Prove your mad skills
You may be a fantastic sales person who can sell sand to a desert dweller. What should set you apart, though, is that you and your company actually follow-through and perform the spectacular projects.
I wouldn’t be able to sell a thing if we did not have the amazing crews to back me up with passion and extraordinary skills in the field. Being the problem solver, assisting the designer and giving them a decorative concrete project they can be proud of will get them to call you on the next project, too.
Open your big mouth
Sometimes there are possibilities to enhance concrete on projects you already have. I’m not one for upselling, but I think it’s important to listen to designers and owners. If they express a concern or desire, which you can help them on, by all means, speak up!
Being shy with your ideas will not get you very far in this industry. This can come at many stages. Even when the general contractor mentions those dreaded “value engineering” words, it’s an opportunity for you to help solve a problem and still meet design intent.
This usually requires thinking beyond the traditional solutions of cutting back on color or design. Perhaps it means taking out an entire sidewalk in order to better emphasize the owner’s main entry, where the dollars count more. Or perhaps it means looking at other finishes on the site and providing an alternate.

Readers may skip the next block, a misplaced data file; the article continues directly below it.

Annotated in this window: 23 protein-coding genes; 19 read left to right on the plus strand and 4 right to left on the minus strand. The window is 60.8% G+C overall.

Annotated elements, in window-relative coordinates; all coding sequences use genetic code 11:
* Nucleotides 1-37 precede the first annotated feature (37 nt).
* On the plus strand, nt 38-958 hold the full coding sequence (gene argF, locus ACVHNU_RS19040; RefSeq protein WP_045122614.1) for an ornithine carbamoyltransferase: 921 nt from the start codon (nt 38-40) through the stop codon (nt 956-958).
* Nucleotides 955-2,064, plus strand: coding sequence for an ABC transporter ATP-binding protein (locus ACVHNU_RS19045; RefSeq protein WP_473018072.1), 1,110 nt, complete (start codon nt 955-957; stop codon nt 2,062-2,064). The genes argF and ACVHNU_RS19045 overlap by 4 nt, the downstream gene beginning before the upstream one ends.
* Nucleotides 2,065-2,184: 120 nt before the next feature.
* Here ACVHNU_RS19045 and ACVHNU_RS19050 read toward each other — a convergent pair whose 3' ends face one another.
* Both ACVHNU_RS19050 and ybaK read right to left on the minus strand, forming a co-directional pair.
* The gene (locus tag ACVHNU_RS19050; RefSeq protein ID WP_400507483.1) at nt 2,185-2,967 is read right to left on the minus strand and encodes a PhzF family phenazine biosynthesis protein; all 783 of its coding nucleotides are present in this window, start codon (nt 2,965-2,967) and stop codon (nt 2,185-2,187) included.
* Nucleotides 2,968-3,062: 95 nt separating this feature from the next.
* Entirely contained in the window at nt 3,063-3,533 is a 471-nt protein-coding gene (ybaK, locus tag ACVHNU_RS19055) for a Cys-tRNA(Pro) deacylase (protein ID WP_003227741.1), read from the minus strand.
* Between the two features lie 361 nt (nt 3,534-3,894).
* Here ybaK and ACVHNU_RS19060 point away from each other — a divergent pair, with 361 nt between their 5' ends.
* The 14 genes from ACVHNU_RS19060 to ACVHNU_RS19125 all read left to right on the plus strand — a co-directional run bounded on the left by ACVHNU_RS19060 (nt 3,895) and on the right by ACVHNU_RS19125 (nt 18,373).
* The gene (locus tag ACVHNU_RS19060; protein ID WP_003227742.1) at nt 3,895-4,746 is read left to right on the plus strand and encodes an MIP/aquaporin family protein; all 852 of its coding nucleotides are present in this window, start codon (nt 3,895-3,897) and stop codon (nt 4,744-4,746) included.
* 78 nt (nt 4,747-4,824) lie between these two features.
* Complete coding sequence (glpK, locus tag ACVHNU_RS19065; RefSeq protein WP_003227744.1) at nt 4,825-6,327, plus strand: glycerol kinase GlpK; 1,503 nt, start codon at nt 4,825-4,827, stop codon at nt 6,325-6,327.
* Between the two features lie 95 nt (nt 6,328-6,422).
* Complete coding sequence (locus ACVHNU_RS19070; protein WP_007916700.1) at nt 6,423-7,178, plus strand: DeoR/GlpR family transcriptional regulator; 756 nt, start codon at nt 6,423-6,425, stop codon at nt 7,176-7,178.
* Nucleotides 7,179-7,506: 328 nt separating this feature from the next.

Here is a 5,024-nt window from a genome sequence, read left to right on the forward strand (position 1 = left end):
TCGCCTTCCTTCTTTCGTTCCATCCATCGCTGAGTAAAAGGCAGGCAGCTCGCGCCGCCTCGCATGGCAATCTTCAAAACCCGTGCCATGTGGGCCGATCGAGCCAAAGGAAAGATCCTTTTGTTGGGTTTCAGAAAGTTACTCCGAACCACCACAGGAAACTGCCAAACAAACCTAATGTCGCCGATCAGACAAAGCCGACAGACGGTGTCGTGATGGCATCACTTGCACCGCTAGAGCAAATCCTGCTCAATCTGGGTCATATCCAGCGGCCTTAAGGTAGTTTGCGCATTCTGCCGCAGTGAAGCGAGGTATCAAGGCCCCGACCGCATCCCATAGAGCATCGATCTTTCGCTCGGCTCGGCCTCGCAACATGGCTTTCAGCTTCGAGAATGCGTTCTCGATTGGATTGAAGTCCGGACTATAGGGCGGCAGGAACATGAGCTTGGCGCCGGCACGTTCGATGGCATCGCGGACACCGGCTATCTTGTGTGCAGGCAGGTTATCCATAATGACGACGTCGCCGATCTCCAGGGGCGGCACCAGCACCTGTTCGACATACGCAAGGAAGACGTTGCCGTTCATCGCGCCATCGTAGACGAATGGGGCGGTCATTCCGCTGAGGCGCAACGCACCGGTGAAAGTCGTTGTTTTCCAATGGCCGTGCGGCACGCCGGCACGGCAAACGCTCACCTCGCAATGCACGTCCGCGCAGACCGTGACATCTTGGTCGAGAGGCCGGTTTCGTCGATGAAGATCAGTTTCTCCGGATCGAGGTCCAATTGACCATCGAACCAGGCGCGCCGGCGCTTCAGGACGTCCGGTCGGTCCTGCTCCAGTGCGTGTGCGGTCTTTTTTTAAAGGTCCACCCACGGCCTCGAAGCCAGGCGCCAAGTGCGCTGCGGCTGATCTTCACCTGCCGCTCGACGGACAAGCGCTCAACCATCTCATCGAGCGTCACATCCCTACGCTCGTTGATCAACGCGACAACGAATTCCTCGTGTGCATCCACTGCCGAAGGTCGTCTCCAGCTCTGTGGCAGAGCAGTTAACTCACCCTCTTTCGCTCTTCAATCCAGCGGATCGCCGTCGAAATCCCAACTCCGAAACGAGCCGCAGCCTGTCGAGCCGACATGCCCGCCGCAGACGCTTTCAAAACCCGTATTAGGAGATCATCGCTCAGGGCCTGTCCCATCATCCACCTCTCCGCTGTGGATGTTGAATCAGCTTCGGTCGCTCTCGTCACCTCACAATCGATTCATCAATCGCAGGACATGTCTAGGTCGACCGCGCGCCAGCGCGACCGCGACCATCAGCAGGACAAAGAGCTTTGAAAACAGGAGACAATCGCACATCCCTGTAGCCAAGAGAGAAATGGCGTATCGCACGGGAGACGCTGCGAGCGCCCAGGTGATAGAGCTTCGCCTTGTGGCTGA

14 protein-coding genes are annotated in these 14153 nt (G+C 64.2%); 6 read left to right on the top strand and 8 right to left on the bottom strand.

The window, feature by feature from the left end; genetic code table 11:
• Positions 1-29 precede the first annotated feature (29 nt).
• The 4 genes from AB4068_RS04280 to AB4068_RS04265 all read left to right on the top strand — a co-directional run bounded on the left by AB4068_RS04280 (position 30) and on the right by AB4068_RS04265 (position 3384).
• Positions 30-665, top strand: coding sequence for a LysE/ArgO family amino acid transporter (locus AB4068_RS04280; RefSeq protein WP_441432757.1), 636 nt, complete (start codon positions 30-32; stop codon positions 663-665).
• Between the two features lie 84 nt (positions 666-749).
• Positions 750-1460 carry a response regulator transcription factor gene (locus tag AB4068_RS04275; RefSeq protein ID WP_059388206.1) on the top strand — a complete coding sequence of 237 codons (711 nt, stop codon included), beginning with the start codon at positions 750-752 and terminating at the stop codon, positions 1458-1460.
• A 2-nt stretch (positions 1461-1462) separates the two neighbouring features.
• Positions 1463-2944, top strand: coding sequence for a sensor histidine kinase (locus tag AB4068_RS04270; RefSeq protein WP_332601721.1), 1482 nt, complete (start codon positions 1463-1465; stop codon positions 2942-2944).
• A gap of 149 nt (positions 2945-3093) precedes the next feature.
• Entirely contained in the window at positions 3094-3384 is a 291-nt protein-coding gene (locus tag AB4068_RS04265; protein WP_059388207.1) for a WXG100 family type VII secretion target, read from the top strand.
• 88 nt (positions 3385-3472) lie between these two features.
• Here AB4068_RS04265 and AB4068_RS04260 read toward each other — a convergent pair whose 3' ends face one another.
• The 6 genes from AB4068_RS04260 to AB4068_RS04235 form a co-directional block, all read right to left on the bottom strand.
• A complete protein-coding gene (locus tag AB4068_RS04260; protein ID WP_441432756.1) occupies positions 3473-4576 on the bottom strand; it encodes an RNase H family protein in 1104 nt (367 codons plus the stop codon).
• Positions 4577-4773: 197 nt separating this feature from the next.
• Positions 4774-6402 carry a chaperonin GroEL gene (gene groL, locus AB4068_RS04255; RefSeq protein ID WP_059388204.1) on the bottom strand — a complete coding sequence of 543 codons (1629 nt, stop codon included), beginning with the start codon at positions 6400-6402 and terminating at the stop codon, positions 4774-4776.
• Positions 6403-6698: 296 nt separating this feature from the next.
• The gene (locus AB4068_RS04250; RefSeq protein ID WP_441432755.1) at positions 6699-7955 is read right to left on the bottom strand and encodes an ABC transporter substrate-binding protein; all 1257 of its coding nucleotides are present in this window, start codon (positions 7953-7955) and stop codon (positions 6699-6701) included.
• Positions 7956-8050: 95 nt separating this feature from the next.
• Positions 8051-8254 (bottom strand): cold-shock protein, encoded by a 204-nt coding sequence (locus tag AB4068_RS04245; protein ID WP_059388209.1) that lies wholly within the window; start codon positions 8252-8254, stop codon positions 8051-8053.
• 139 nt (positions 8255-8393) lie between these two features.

It goes back to educating others, befriending them and proving your mad skills. By earning the trust of all members of the team in each of those stages, you will be on their must-call list when the next decorative concrete project rolls around.
Collaborate with your friends and colleagues
Utilize the strength of our industry and get involved. We are a crazy, passionate and knowledgeable group. Reach out to your friends and colleagues! I’ve found great value in collaborating with like-minded individuals through the Bomanite organization and the Decorative Concrete Council through the American Society of Concrete Contractors.
Find your inspiration by reading this magazine regularly and joining an organized association. Join local chapters of groups such as the American Society of Landscape Architects, the American Institute of Architects or the American Society of Interior Designers. The key to each of these organizations is the friendships and collaboration opportunities within them. The association is only as valuable as what you are willing to put into it, but the reward is great.
I’m excited to see the changes in our industry over the next 10 years. As a team we are slated for great innovation and design. Let your creativity and passion for decorative concrete be contagious and spread through your projects and the design community.
Karen Van Heukelem wears many hats at Denver-based Colorado Hardscapes Inc., including business development, marketing, sales, estimating and project management, with an emphasis on specialty rock construction. She can be reached at firstname.lastname@example.org.